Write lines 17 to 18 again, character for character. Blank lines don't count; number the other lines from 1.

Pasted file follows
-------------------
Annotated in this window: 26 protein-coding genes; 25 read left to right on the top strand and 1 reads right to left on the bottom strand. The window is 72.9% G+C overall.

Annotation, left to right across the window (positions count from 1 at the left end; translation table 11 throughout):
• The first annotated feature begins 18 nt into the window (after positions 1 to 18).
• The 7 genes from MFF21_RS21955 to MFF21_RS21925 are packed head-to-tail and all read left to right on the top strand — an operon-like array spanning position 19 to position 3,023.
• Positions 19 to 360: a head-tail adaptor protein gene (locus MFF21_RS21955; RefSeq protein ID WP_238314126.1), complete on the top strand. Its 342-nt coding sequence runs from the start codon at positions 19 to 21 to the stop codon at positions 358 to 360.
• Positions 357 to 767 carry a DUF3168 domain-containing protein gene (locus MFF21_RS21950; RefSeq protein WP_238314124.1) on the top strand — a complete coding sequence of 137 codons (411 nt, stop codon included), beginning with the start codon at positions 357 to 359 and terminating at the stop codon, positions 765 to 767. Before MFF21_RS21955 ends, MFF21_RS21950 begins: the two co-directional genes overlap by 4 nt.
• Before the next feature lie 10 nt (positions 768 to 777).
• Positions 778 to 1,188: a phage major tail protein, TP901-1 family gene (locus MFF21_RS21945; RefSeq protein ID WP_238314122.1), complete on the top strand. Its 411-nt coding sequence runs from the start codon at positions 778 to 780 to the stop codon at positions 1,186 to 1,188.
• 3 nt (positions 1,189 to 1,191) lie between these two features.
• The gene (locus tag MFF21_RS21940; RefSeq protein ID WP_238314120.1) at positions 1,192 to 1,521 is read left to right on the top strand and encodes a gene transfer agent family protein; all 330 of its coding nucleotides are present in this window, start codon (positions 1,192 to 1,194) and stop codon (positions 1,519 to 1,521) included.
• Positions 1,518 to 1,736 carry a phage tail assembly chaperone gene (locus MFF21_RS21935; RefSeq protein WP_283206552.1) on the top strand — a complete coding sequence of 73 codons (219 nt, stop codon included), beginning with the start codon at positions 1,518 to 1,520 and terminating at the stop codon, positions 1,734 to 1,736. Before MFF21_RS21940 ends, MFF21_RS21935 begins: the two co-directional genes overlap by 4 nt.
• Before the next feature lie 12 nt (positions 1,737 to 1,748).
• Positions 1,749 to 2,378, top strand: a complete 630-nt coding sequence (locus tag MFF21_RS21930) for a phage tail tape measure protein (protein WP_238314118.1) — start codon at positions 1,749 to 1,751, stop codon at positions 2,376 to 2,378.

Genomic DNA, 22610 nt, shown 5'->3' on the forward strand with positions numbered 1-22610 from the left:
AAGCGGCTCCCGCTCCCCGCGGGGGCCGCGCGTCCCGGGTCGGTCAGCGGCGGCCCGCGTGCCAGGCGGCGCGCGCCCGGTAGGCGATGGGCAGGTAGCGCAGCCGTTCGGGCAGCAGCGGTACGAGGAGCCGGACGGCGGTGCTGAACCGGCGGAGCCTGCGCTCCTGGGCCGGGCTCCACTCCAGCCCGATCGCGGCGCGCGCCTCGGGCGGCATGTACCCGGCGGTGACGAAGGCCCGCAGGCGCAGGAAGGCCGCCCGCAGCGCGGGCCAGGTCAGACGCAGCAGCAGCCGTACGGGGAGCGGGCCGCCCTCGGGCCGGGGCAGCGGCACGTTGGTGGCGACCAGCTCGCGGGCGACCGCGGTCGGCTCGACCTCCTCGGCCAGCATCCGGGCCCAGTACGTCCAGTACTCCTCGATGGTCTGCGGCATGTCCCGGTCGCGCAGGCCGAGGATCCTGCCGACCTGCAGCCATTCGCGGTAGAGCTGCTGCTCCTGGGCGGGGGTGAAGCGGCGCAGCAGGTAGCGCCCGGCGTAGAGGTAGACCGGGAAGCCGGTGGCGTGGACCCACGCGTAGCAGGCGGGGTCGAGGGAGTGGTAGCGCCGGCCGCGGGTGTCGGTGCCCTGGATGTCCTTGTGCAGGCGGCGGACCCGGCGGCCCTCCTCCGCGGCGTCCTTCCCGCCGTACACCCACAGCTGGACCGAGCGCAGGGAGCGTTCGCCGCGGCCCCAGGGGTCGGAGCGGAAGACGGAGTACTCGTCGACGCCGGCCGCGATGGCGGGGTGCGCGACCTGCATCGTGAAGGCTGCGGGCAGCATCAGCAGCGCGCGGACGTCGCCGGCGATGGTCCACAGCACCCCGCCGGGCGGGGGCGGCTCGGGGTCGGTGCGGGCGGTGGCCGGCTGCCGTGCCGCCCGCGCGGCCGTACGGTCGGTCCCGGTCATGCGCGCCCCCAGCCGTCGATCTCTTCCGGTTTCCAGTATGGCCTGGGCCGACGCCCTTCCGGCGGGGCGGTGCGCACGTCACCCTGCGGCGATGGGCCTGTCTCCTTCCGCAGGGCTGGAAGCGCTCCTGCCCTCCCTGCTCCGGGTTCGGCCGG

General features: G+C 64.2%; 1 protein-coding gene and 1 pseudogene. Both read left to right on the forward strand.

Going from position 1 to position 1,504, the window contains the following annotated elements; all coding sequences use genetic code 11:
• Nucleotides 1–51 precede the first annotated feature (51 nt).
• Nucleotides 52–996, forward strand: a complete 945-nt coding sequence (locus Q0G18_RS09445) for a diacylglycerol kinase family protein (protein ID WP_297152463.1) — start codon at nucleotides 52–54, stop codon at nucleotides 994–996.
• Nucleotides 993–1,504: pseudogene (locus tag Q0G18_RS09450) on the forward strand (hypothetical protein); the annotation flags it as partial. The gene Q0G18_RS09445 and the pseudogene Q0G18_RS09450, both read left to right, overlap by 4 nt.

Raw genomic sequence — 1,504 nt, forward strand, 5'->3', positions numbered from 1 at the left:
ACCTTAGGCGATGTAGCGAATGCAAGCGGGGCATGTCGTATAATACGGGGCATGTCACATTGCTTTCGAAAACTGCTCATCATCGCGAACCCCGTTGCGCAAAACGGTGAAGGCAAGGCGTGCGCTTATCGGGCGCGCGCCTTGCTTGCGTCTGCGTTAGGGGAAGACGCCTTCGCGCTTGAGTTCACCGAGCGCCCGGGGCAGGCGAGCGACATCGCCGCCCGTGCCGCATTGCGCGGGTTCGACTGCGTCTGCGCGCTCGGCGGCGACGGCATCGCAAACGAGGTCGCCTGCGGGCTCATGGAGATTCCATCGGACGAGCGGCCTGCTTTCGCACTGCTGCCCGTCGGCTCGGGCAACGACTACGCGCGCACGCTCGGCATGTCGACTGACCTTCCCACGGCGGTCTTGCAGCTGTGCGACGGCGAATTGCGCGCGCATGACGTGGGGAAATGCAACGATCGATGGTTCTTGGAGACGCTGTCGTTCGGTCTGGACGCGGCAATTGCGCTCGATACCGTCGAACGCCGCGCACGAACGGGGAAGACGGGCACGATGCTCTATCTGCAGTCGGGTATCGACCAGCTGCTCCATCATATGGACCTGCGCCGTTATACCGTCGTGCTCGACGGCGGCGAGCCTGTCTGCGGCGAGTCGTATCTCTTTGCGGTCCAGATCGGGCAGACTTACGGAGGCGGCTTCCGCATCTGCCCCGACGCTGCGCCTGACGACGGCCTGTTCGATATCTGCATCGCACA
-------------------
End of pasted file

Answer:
Going from position 1 to position 1,504, the window contains the following annotated elements; all coding sequences use genetic code 11:
• Nucleotides 1–51 precede the first annotated feature (51 nt).